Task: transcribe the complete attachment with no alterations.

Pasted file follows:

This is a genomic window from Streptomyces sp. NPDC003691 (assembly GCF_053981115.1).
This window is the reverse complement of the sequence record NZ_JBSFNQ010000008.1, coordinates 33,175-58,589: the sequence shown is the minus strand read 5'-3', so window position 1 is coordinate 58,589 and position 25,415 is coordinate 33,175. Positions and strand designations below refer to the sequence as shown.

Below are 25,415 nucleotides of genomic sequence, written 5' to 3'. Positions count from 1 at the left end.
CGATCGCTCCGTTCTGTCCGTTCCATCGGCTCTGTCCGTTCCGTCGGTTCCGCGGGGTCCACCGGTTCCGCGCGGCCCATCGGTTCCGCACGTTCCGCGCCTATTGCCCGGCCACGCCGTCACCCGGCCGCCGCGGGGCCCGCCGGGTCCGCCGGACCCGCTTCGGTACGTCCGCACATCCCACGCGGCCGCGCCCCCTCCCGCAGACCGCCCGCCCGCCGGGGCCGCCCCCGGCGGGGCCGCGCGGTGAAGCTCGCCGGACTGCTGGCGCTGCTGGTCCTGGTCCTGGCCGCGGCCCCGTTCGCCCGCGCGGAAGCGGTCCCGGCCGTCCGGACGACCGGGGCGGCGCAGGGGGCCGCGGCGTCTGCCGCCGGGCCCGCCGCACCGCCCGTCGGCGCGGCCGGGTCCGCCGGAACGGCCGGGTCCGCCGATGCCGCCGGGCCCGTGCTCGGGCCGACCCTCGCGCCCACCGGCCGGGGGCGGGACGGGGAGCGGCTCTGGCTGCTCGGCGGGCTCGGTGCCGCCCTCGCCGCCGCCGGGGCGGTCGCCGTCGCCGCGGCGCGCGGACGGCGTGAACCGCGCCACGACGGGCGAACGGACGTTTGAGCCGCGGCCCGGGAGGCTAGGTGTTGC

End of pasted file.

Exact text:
This is a genomic window from Streptomyces sp. NPDC003691 (assembly GCF_053981115.1).
This window is the reverse complement of the sequence record NZ_JBSFNQ010000008.1, coordinates 33,175-58,589: the sequence shown is the minus strand read 5'-3', so window position 1 is coordinate 58,589 and position 25,415 is coordinate 33,175. Positions and strand designations below refer to the sequence as shown.

Below are 25,415 nucleotides of genomic sequence, written 5' to 3'. Positions count from 1 at the left end.
CGATCGCTCCGTTCTGTCCGTTCCATCGGCTCTGTCCGTTCCGTCGGTTCCGCGGGGTCCACCGGTTCCGCGCGGCCCATCGGTTCCGCACGTTCCGCGCCTATTGCCCGGCCACGCCGTCACCCGGCCGCCGCGGGGCCCGCCGGGTCCGCCGGACCCGCTTCGGTACGTCCGCACATCCCACGCGGCCGCGCCCCCTCCCGCAGACCGCCCGCCCGCCGGGGCCGCCCCCGGCGGGGCCGCGCGGTGAAGCTCGCCGGACTGCTGGCGCTGCTGGTCCTGGTCCTGGCCGCGGCCCCGTTCGCCCGCGCGGAAGCGGTCCCGGCCGTCCGGACGACCGGGGCGGCGCAGGGGGCCGCGGCGTCTGCCGCCGGGCCCGCCGCACCGCCCGTCGGCGCGGCCGGGTCCGCCGGAACGGCCGGGTCCGCCGATGCCGCCGGGCCCGTGCTCGGGCCGACCCTCGCGCCCACCGGCCGGGGGCGGGACGGGGAGCGGCTCTGGCTGCTCGGCGGGCTCGGTGCCGCCCTCGCCGCCGCCGGGGCGGTCGCCGTCGCCGCGGCGCGCGGACGGCGTGAACCGCGCCACGACGGGCGAACGGACGTTTGAGCCGCGGCCCGGGAGGCTAGGTGTTGC